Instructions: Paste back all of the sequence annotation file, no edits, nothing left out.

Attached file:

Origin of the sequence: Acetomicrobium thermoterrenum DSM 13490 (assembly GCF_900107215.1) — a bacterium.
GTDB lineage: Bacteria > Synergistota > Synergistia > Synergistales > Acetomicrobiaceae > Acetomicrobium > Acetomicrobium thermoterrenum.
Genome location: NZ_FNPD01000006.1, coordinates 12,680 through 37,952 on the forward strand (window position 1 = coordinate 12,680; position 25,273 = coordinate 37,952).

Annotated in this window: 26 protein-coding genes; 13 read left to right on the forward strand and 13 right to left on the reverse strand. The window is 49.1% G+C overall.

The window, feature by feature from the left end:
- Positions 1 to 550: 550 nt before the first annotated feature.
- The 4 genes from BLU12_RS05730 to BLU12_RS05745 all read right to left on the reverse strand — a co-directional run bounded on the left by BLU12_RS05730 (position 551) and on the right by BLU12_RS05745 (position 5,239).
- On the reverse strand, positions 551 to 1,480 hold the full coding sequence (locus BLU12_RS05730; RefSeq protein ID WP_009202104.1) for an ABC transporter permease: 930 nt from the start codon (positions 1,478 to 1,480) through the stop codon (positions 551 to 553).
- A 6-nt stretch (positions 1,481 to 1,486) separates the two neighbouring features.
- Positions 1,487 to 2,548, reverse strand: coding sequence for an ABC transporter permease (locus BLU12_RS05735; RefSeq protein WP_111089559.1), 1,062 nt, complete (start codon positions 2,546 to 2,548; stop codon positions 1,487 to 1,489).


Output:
Origin of the sequence: Acetomicrobium thermoterrenum DSM 13490 (assembly GCF_900107215.1) — a bacterium.
GTDB lineage: Bacteria > Synergistota > Synergistia > Synergistales > Acetomicrobiaceae > Acetomicrobium > Acetomicrobium thermoterrenum.
Genome location: NZ_FNPD01000006.1, coordinates 12,680 through 37,952 on the forward strand (window position 1 = coordinate 12,680; position 25,273 = coordinate 37,952).

Annotated in this window: 26 protein-coding genes; 13 read left to right on the forward strand and 13 right to left on the reverse strand. The window is 49.1% G+C overall.

The window, feature by feature from the left end:
- Positions 1 to 550: 550 nt before the first annotated feature.
- The 4 genes from BLU12_RS05730 to BLU12_RS05745 all read right to left on the reverse strand — a co-directional run bounded on the left by BLU12_RS05730 (position 551) and on the right by BLU12_RS05745 (position 5,239).
- On the reverse strand, positions 551 to 1,480 hold the full coding sequence (locus BLU12_RS05730; RefSeq protein ID WP_009202104.1) for an ABC transporter permease: 930 nt from the start codon (positions 1,478 to 1,480) through the stop codon (positions 551 to 553).
- A 6-nt stretch (positions 1,481 to 1,486) separates the two neighbouring features.
- Positions 1,487 to 2,548, reverse strand: coding sequence for an ABC transporter permease (locus BLU12_RS05735; RefSeq protein WP_111089559.1), 1,062 nt, complete (start codon positions 2,546 to 2,548; stop codon positions 1,487 to 1,489).